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Game state manager??? (see last post please)

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See last post please How should a game state manager work... I'm having a really hard time understanding the methodology behind it. Zahlman gave me an example but I'm retarded or something so i didn't understand it. From how my (retarded eyes) see it was like this. Game class has all the functionality for linking two objects together... IE if we need to check for a monster/player collision the game class has a didCollide method... The inside the main game loop we create an event loop. magic message loop stuff --- dont understand askForTimerEventEvery(30 * MILLISECONDS) ---- dont understand while receiving events { event e = getEvent() switch(event types) type timer:game.update() type keypress:game.keypress() type refresh: game.draw() Can someone explain to me how such an event handler would work? (or have a link to an event handler they have used) I think it would be some sort of stack of events that push subclass events into it to be executed... Example abstract base class Event subclass TimedEvent(adds time into the event) ... subclass KeyDownEvent(adds keyboard reader/ processing) ... Do my questions make sense? Or should I just give up? Here's zahlman's example:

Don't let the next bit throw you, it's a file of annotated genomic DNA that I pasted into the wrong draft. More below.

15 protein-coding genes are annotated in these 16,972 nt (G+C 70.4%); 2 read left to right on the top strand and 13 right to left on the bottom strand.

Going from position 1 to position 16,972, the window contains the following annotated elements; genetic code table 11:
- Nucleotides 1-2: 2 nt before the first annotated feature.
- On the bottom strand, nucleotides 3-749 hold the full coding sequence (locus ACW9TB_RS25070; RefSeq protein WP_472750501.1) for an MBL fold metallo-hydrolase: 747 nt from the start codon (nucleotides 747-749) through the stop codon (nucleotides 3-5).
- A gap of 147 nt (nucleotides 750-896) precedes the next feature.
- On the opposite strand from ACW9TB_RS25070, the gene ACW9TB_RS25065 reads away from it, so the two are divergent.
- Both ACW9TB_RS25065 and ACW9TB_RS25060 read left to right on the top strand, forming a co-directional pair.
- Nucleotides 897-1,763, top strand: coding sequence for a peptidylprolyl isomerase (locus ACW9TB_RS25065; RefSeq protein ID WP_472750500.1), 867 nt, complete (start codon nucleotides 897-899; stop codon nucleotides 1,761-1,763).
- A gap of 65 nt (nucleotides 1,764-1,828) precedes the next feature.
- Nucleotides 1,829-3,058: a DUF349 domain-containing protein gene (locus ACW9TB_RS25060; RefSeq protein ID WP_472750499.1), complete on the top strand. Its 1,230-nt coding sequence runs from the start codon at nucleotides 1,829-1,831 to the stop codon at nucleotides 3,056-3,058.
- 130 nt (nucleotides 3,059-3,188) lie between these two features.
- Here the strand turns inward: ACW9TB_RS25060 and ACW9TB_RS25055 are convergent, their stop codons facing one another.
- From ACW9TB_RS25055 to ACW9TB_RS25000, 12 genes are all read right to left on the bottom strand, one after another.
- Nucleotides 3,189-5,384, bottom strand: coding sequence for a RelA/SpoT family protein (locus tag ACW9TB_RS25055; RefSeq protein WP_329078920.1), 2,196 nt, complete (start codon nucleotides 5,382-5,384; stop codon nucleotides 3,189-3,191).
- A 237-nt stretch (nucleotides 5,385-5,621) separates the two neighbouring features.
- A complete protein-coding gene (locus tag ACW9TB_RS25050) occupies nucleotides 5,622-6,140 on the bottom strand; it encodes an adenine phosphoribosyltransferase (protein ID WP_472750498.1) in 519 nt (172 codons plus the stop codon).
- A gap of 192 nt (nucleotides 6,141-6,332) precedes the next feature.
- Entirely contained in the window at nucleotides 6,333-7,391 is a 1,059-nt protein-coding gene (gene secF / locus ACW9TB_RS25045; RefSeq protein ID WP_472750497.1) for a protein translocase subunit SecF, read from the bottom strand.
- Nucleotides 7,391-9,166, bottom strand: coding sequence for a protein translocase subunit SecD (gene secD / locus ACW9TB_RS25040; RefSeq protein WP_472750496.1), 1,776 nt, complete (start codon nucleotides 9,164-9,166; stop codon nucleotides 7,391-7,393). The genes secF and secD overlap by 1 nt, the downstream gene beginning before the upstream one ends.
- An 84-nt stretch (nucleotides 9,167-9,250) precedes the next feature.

class Game {
  Keystate ks;
  typedef std::vector<Monster> MonsterSeq;
  MonsterSeq creatures; // includes player and monsters
  Player player;
  int empoweredTimer; // 0 means player is not empowered; nonzero means the
  // empowered state will last that many more ticks.
  // Don't model the walls as objects and iterate through that for collision.
  // Instead, model the map as a grid of objects, and let creatures have a
  // position within it. Creating the illusion of "moving between tiles", or
  // making walls connect and be rounded, is strictly up to the rendering code.
  enum {WALL, DOT, POWERPILL, EMPTY} Tile;
  Tile tiles[X][Y];
  Tile TheVoid;
 
  public:
  Game(): TheVoid(WALL), empoweredTimer(0) {
    // set up creatures
  }
 
  void update() {
    bool startEmpowering = false;
    for (CreatureSeq it = creatures.begin(); it != creatures.end(); ++it) {
      it->update(*this);
    }
    if (player.update(ks, Tiles[x][y])) { empoweredTimer = EMPOWERED_DURATION; }
    else if (playerIsEmpowered()) { empoweredTimer--; }
  }
 
  void keyPressed(int keyCode) {
    // modify the Keystate somehow
  }
 
  const Keystate& getKeys() const { return ks; }
 
  Tile& tileAt(int x, int y) {